Thursday, April 21, 2011

Fuckwit Bigots Aplenty

Indians Aplenty

Read this outstanding Letter to the Editor in response to anti-Indian racism, then watch as Tiffany Fitzgerald, the Editor in Thief, tries to assert her white male authority in defending John Lindquist's "right" to hate speech and ethnic intimidation.

What else could be expected from a "Tiffany," but a silver-spoon, barbie-doll whine about John Lindquist's hurt feelings?

Shame on you, bigots.

Letter to the Editor: Jokes in event preview crossed line, offended native students
By Brighton Dawn Finger, Tessa McLean, and Scott Jacket

Published: Wednesday, April 13, 2011

Updated: Wednesday, April 13, 2011

Dear Editor in Chief Tiffany Fitzgerald,

In the recent print of The Advocate, from March 16-29, 2011, Volume 27, Issue 25, Backend Writer John Lindquist wrote "Indians aplenty." UCD Native students were outraged by the facetious remark about "…the opportunity to remember that, oh yeah, not all Native Americans died 200 years ago. (Just most of them.)." History books often leave out evidence that American Indians, First Nations and other Indigenous Peoples of North America were historically subjected to genocide, first by colonizers of the Americas and later including the United States government. Indigenous peoples of this land did not simply ‘die'; they were massacred through strategic campaigns, tortured, hanged and burned to death, beaten to death, starved to death, and forced to endure policies of cultural destruction that have been well documented. All of this terror began with an invasion in 1492 – not 200 years ago as Lindquist quips – as a pattern developed in which Native lands were stolen and Treaties were repeatedly broken and manipulated by the conquerors.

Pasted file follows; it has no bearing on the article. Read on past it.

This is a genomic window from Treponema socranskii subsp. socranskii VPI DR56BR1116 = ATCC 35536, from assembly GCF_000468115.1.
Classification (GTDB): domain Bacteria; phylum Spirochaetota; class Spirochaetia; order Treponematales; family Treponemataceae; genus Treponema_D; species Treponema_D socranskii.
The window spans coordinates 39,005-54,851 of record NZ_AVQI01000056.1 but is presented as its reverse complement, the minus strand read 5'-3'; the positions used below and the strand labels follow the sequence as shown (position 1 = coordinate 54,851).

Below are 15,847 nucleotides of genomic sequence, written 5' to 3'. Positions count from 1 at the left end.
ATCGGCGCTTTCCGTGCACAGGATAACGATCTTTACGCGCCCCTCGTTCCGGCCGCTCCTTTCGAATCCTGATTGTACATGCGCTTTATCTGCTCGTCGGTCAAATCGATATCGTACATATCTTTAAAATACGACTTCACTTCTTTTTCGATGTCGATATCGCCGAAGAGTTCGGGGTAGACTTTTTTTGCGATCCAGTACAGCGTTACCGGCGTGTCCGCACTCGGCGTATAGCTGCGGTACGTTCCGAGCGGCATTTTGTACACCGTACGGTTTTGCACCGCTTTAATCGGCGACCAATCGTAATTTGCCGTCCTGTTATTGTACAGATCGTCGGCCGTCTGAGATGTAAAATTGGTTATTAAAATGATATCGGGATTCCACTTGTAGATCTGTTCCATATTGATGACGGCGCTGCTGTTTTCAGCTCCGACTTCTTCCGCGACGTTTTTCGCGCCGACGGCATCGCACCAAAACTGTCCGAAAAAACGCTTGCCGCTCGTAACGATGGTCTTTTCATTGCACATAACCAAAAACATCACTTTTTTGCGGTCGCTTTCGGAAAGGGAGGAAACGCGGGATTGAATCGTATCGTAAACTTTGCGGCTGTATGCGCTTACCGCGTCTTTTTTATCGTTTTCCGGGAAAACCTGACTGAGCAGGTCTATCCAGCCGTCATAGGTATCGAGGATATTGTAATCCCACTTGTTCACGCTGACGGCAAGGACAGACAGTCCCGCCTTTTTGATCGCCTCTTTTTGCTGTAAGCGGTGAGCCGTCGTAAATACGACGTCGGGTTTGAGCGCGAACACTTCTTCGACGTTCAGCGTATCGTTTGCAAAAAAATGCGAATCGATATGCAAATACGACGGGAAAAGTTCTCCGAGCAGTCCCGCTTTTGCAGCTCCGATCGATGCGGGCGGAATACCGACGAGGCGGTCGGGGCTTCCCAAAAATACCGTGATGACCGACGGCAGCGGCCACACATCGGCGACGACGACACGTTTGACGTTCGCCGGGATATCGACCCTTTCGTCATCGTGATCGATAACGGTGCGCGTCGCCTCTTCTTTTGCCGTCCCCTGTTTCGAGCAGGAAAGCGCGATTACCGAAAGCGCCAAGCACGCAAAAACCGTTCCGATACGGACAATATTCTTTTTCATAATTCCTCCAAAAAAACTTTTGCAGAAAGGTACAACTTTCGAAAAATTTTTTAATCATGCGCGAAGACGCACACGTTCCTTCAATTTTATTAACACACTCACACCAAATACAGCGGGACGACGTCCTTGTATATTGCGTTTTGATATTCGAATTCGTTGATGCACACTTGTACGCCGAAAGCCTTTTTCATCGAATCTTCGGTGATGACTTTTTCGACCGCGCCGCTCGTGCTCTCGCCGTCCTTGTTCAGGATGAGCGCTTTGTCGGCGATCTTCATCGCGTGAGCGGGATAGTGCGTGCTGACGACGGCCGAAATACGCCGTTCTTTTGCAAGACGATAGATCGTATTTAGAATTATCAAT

Within the United States, there is current legal debate as to whether Hate Speech in America should be extended to include areas where historically people have been brutalized and murdered. The Supreme Court has held that words that "by their very utterance inflict injury or tend to incite an immediate breach of the peace" are not constitutionally protected. Contemporary legal discussion in this country includes the argument that racial insults that injure and do not explore reality should be included in future regulations on Hate Speech, in a context that is least restrictive of protected speech. We view this humor at The Advocate as written in a way that blames the victims while encouraging a continuation and reinforcement of degrading stereotypes. We believe that the aforementioned joke in "Indians aplenty" supports biases based in privilege disguised as tasteless humor. This facetious treatment of the topic of genocide triggers a cellular memory for us in relation to the heinous crimes that were carried out against our ancestors. Even if you say something that you don't believe in, you are still responsible for the message that you put forth through The Advocate. Regarding current US legal debate on Hate Speech, we contend that dismissive jokes about cultural genocide should be included within the parameters of forms of speech that are unprotected by the first amendment (example: Nazi sympathy is outlawed in Germany).